A.J. Abrams’ 3-point shooting was a key reason Texas got within a game of the Final Four last season. Now the Longhorns are moving on again thanks to the senior’s latest long-range shooting flurry in the NCAA tournament.
Abrams hit eight 3-pointers and scored 26 points to help Texas beat Minnesota 76-62 in the first round of the East Regional on Thursday, helping the Longhorns win their NCAA opener for the fourth straight season.
Damion James added 18 points and nine rebounds for the seventh-seeded Longhorns (23-11), who hit 11 of 20 3s overall to put their recent struggles behind them. Texas had lost seven of its past 14 games dating to late January, a frustrating finish to a regular season that began with the Longhorns in the top 10.
Now they’re preparing for a matchup against the Duke-Binghamton winner in Saturday’s second round.
It all began with Abrams, who had a run of six straight 3s to blow open a close game and give Texas a comfortable lead midway through the second half against the Golden Gophers (22-11). He finished one shy of a career high for made 3s and looked so relaxed that he heard questions afterward about how he manages to stay so calm in the postseason.
“I guess I’m just kind of a laid-back person,” he said. “I don’t let the excitement just overwhelm me. I guess that’s what it is. But I know these games are high stakes.”
Abrams picked up where he left off in last year’s four-game NCAA run, where he averaged 20 points and shot 50 percent from behind the arc. That included a pair of 6-for-10 performances from 3-point range in the first two wins.
“I’m not sure we’ve had a guy that’s been defended the way he has all year,” Texas coach Rick Barnes said. “He’s gotten the attention of every opponent. I know they game plan for him. When he starts getting separation and gets his feet and his balance, yeah, he’s one of those guys where you’re surprised when he misses.”
Lawrence Westbrook scored 19 points for the 10th-seeded Gophers, who were making their first tournament appearance since 2005. It was also Minnesota’s first NCAA bid under Tubby Smith, who left Kentucky two seasons ago to rebuild the struggling Big Ten program.
Minnesota got off to its best start in more than 30 years at 16-1, but closed the season by losing 10 of 16.
The Gophers got the start they wanted Thursday, jumping to a 10-point lead in the opening 3 1/2 minutes, but the Longhorns hung around until Abrams found his range and turned the game into an impressive shooting display.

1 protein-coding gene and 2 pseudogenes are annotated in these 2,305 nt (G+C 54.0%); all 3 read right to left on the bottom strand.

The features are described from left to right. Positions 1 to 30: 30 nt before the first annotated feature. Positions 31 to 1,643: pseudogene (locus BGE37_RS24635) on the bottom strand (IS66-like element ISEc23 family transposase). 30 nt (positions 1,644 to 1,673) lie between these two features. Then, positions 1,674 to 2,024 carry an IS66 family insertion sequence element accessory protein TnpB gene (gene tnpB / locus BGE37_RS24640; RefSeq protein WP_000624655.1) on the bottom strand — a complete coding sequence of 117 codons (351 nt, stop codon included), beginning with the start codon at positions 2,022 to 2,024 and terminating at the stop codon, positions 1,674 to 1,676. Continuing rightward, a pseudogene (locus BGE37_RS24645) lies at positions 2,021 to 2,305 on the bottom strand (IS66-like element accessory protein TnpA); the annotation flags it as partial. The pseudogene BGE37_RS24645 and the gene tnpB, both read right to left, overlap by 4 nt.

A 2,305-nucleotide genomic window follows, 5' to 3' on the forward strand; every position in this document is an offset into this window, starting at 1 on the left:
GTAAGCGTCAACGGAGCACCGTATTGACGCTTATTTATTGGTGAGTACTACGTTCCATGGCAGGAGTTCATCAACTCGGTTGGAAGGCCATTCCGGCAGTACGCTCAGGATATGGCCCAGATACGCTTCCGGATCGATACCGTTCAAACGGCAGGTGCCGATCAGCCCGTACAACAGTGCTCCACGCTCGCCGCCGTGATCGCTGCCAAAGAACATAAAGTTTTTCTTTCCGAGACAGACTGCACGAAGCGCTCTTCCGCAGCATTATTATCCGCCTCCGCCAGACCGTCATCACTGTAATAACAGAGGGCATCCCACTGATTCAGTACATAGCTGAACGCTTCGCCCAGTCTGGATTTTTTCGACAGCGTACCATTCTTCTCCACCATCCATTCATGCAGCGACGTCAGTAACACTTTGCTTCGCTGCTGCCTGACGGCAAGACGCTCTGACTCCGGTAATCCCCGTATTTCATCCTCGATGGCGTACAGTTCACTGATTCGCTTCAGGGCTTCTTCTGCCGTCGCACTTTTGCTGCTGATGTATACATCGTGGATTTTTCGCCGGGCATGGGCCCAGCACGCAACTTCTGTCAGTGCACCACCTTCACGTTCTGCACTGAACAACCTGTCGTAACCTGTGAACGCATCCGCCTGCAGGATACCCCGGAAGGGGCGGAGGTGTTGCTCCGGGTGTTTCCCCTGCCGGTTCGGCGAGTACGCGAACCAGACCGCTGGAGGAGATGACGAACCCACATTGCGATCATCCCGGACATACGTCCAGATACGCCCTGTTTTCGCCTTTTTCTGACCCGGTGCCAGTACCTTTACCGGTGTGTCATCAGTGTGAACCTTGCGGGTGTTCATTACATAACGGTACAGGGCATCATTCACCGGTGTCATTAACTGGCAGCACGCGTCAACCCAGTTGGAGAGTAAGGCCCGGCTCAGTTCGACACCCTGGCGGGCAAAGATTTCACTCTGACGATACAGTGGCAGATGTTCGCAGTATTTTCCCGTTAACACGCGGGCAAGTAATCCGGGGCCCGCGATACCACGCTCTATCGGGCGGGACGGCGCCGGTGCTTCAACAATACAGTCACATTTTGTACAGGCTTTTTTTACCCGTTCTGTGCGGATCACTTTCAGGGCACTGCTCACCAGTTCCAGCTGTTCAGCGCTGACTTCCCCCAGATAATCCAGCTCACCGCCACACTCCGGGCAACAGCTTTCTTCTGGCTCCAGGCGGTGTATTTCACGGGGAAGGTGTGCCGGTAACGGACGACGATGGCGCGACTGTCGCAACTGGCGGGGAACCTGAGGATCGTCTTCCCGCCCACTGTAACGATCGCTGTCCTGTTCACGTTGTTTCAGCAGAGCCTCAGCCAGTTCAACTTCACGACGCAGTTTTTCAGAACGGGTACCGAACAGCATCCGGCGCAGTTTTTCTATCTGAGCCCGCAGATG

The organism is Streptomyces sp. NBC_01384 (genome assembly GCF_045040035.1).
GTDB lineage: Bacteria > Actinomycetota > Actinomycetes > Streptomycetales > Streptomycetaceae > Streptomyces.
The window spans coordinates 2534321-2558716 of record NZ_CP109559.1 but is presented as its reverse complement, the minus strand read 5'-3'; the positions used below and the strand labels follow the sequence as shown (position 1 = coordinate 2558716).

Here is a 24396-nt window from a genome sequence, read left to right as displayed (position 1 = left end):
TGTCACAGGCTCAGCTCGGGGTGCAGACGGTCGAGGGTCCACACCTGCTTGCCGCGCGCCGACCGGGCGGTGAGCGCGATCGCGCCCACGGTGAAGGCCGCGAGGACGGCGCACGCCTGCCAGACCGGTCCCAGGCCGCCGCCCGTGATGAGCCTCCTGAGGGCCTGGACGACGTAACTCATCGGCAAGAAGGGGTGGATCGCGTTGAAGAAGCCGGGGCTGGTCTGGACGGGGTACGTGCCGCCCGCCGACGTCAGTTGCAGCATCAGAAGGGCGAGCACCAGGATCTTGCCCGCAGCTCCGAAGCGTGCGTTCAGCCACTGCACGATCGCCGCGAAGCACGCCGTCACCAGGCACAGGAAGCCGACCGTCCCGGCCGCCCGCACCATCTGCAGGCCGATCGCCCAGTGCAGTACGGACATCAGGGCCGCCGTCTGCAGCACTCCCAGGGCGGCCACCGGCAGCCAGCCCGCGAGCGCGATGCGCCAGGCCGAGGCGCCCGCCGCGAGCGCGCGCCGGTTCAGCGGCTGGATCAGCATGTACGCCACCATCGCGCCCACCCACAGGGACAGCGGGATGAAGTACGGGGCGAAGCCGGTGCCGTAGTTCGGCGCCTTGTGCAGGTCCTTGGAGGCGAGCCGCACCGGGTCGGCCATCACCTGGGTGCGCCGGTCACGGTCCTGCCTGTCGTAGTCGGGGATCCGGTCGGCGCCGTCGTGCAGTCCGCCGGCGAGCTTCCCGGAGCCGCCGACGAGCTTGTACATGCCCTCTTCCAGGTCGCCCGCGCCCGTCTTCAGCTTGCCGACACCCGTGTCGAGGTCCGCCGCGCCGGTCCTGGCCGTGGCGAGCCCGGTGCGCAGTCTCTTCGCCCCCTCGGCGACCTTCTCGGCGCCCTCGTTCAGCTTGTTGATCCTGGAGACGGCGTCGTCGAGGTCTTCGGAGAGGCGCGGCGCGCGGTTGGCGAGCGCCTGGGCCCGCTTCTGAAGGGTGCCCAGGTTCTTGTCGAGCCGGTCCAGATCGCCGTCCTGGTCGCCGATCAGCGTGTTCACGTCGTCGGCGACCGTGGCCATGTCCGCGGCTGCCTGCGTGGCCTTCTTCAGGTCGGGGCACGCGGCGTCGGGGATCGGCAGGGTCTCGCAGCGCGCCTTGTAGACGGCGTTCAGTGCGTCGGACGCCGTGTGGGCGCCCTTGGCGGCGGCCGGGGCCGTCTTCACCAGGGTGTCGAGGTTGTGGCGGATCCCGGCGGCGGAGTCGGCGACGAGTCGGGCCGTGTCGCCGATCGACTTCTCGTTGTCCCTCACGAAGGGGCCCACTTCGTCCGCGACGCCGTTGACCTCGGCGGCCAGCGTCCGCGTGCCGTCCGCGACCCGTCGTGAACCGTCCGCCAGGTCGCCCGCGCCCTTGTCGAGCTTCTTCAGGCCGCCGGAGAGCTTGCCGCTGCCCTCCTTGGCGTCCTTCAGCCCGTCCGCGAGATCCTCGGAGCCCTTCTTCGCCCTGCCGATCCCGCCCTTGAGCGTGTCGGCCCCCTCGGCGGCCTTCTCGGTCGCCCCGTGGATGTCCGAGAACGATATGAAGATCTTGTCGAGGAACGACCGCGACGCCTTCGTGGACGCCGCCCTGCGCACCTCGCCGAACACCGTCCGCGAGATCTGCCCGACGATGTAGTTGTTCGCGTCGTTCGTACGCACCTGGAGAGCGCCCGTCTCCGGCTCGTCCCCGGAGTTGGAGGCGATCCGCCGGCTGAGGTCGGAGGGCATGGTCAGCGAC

“Once they got the big lead, I think some guys lost composure a little bit,” said Damian Johnson, who had 13 points for Minnesota. “When a guy like Abrams catches fire, that can be trouble for anyone and I think that’s what gave them momentum.”
He missed three of his first four deep tries, but started finding his range late in the first half before getting free on a screen from Connor Atchley and making a 3 just before the horn for a 39-35 halftime lead.
That turned out to be the first of six in a row, including a run of 3s on four straight possessions. After making the first two, Abrams fooled Blake Hoffarber into going airborne with a pump fake, then took a dribble to his right and coolly made the 3 from right in front of the Texas bench. Then, after a pair of missed shots by Minnesota, Abrams took a pass and launched another one over Devron Bostick that swished through the net.
That capped Abrams’ personal 12-0 spurt and pushed Texas’ lead to 59-44 with 10:57 to play. Minnesota didn’t get closer than 12 points the rest of the way.
“It’s like I’ve been saying: experience goes a long way,” Abrams said. “You can’t teach that. We just executed on the offensive end. We created some offense with our defense, and if we continue to do that, we’ll be tough to beat.”
Abrams’ eight 3s were the most allowed by Minnesota all season, and followed a frustrating inability to defend the perimeter during the Gophers’ late-season slide. It marked the ninth time in the last 16 games that Minnesota had allowed an opposing team to shoot at least 40 percent from behind the arc.
The Gophers had allowed that just three times during their 16-1 start.
“We didn’t get our hands up,” Smith said. “With a good shooter, you’ve got to get your hands up. You can’t have your hands down. You’ve got to make him put it on the floor. We never made him.”
Dexter Pittman added 17 points and 11 rebounds for Texas, which shot 47 percent and took a 41-30 rebounding edge that led to 15 second-chance points.
Minnesota shot 41 percent from the field.